my table in the Query Editor (which includes all the steps for the table)

Reverting back to a Previous Version of the DataMashup File

The whole reason for the automating the version control is so that in the event you need to go back to a previous version, we have the files required to do this. And I explain how to do this in the steps below.

  • The first thing that you will need to do is close your Power BI Desktop file.
  • Next go to the location of where you have stored the copies of the DataMashup files.
  • With my example, it is in the following location:
  • Now I took a copy of the file that I want to revert back to.
  • With my example I am going to revert back to the first file called DataMashup_02-03-2017_20_08_18 because this is the file that does not have the duplicated table.
  • I made a copy to my Documents Folder.
  • I then rename the file from DataMashup_02-03-2017_20_08_18 to DataMashup
    • NOTE: This is because in the Power BI file format it will look for a file called DataMashup
  • Next I go back to my Power BI Desktop file and rename it from Data Gateway Refresh Test.pbix to Data Gateway Refresh Test.zip
    • It will prompt you asking are you sure you want to change it?
    • Click Yes.
  • Now I went into the zip file by double clicking on the file Data Gateway Refresh Test.zip
  • Next I went back to my Documents folder and copied the DataMashup file.
  • I then went back to my zip file and then right clicked and selected Paste
    • This then prompted me with the following window as shown below.
    • I clicked on Copy and Replace
    • NOTE: This is so that it will replace the DataMashup file with my previous version.
  • Now I had to refresh the zip file to see the changes.
    • Which you can see below the file size has gone from 34k to 27k
  • Now I renamed my zip file back to the pbix file.
    • It will prompt you asking are you sure you want to change it?
    • Click Yes
  • I then opened my Data Gateway Refresh Test.pbix and went into the Query Editor
    • As you can see with the picture below I do not have my additional table
    • It is back to 7 queries.
  • I have successfully reverted to a previous version.

Conclusion

So in conclusion you can see how I automated the process of not only copying the DataMashup file, but also using a system like OneDrive I can automatically sync this data to the cloud and use the built in versioning control.

Here is the link below to the BAT file that I created, for anyone who wants to use it for their own automation and source control for the Power Query/Query Editor data.

I also asked a good friend of mine to create a PowerShell script doing the same thing. So if you want to use PowerShell instead of the BAT File please find the files below.

NOTE: For the BAT file the extension is txt-BAT and for the PowerShell script the extension is txt-ps1, this is so that it should be able to be successfully downloaded or emailed.

PBISC – Data Gateway Test.txt-BAT

Power BI DataMashup.txt-ps1

And as always if anyone has got any comments or suggestions please let me know. As I have a feeling that there might be some great ideas that come from this.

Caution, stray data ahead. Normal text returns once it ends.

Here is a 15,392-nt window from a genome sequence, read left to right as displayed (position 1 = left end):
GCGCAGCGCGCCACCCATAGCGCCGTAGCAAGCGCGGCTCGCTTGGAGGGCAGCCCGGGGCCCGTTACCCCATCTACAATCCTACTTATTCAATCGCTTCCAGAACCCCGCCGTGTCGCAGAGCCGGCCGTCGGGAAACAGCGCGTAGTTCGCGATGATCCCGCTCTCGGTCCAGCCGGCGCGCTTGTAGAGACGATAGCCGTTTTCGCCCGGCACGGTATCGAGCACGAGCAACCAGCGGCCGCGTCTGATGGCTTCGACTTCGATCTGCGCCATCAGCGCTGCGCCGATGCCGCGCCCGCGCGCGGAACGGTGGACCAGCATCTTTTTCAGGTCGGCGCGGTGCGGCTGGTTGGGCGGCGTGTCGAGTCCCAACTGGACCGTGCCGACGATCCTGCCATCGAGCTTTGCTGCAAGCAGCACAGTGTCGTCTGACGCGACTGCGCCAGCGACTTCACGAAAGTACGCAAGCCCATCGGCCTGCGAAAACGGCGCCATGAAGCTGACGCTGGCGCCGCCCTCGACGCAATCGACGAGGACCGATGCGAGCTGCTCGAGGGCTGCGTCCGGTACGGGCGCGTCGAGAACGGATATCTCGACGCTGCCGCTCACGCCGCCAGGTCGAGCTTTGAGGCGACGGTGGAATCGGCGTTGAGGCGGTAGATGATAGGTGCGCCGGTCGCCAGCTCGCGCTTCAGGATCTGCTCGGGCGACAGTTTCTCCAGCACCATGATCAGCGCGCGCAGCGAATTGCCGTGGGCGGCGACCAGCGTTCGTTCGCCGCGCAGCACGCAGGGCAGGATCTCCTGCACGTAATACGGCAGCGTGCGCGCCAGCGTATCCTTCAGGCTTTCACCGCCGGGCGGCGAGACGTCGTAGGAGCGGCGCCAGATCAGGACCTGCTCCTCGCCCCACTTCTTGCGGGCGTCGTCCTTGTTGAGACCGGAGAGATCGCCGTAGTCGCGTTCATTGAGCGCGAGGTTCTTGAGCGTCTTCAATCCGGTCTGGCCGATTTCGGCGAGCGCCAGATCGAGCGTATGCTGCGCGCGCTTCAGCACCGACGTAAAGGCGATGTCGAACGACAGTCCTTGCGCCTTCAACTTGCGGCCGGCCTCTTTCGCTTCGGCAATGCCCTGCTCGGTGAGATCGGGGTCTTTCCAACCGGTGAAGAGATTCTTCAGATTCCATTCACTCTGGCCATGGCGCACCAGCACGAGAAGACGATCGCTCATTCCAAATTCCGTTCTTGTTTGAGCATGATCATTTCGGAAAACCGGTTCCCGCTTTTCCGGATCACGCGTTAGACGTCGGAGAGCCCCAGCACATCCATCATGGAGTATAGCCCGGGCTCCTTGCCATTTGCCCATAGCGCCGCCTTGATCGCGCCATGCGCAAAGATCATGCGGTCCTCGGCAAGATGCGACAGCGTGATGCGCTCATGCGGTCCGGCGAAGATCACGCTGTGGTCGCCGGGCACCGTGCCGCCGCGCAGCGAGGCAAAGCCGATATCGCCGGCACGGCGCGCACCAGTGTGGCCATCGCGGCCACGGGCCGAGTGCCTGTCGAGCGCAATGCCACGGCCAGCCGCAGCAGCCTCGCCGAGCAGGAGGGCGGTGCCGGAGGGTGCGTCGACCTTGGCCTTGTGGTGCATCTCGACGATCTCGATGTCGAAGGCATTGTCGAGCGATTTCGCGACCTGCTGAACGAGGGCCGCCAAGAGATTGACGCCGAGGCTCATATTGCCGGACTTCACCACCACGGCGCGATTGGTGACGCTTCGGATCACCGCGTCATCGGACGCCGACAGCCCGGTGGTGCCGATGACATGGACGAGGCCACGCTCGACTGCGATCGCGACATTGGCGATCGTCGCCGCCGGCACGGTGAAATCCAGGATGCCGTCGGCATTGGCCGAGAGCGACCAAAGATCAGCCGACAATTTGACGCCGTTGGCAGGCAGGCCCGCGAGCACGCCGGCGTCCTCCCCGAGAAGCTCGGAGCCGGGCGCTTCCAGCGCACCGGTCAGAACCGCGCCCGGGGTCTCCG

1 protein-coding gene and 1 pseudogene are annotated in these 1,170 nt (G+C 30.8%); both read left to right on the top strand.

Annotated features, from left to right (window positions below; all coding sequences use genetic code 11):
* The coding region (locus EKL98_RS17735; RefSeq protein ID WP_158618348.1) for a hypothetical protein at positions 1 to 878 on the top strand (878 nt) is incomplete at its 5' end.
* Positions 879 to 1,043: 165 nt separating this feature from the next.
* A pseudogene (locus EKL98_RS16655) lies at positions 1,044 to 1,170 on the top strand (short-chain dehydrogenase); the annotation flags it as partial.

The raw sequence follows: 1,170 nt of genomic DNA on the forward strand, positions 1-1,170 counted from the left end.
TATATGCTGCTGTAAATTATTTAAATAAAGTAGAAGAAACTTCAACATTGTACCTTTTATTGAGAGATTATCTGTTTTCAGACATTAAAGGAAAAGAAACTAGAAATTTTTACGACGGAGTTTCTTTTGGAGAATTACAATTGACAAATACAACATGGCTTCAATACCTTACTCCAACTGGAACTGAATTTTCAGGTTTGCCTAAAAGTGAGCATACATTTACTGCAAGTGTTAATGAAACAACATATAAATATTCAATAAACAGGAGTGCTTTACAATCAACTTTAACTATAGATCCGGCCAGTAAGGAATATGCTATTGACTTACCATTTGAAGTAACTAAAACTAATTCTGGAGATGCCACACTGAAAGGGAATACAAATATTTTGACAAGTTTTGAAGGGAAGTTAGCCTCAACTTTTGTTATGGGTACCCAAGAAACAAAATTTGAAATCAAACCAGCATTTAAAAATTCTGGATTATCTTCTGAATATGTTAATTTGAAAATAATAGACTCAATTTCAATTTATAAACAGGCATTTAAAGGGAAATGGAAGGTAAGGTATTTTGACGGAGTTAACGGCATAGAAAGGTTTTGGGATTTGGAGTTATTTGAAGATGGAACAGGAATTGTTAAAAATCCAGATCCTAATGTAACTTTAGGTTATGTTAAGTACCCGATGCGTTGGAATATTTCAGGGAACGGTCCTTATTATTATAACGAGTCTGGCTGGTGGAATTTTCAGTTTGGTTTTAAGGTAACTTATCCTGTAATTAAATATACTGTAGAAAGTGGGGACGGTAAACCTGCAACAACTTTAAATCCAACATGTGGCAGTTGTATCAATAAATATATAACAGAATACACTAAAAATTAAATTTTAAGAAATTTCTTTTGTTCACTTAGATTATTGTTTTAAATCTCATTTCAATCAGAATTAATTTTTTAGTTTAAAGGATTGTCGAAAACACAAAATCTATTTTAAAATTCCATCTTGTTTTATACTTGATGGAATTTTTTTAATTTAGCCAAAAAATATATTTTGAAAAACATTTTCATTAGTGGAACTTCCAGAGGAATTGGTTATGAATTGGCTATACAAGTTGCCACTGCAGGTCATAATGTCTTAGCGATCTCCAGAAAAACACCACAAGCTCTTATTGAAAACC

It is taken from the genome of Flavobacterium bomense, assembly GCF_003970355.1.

Power BI – Getting your report to always filter this month’s data dynamically

I had a requirement where I needed to have the capability to set the filter once on a report for the current month and then it dynamically move as each month progresses.

I will show how I completed this in the steps below.

NOTE: As with almost all Power BI Models, this is going to be leveraging off my Date table that I created. If you want to know how to create your own Date table you can follow my blog post Power BI – How to Easily Create Dynamic Date Table/Dimension with Fiscal Attributes using Power Query

Getting the Current Year-Month in the Query Editor

The first thing that I needed to do was to create a new column in the query editor which will show what the current month is.

  • In order to this it involved first create a column which had a combination of the Year and Month Number.
    • NOTE: This was so that I was selecting the current month.
  • I went into the Query Editor and created the following column as shown below for the Year and Month Number
    • I clicked on Add Column in the ribbon then Custom Column
    • Below is the syntax that I put in the Custom column formula

      Number.ToText([Calendar Year]) & “-” & Number.ToText( [Calendar Month Number])

      • What I had to do above is because the [Calendar Year] and [Calendar Month Number] are formatted as Numbers, I had to change this to Text with the Number.ToText highlighted in GREEN above.
    • As you can see above, what I did here was I combined the Calendar Year and Calendar Month Number, so that the output was as sown below.
  • Next is where I created another column which will be the current Year-Month.
    • I clicked on Add Column in the ribbon then Custom Column
    • Below is the syntax that I put in the Custom column formula

      Number.ToText(Date.Year(DateTimeZone.SwitchZone(DateTimeZone.FixedLocalNow(),10))) & “-” & Number.ToText(Date.Month(DateTimeZone.SwitchZone(DateTimeZone.FixedLocalNow(),10)))

      • To explain this best was for me to explain this from the inside out, so starting with the DateTimeZone.FixedLocalNow() is where it is getting your Local Data for the time zone that you are in. This is highlighted in ORANGE.
      • Next I put in the DateTimeZone.SwitchZone() and set this to 10.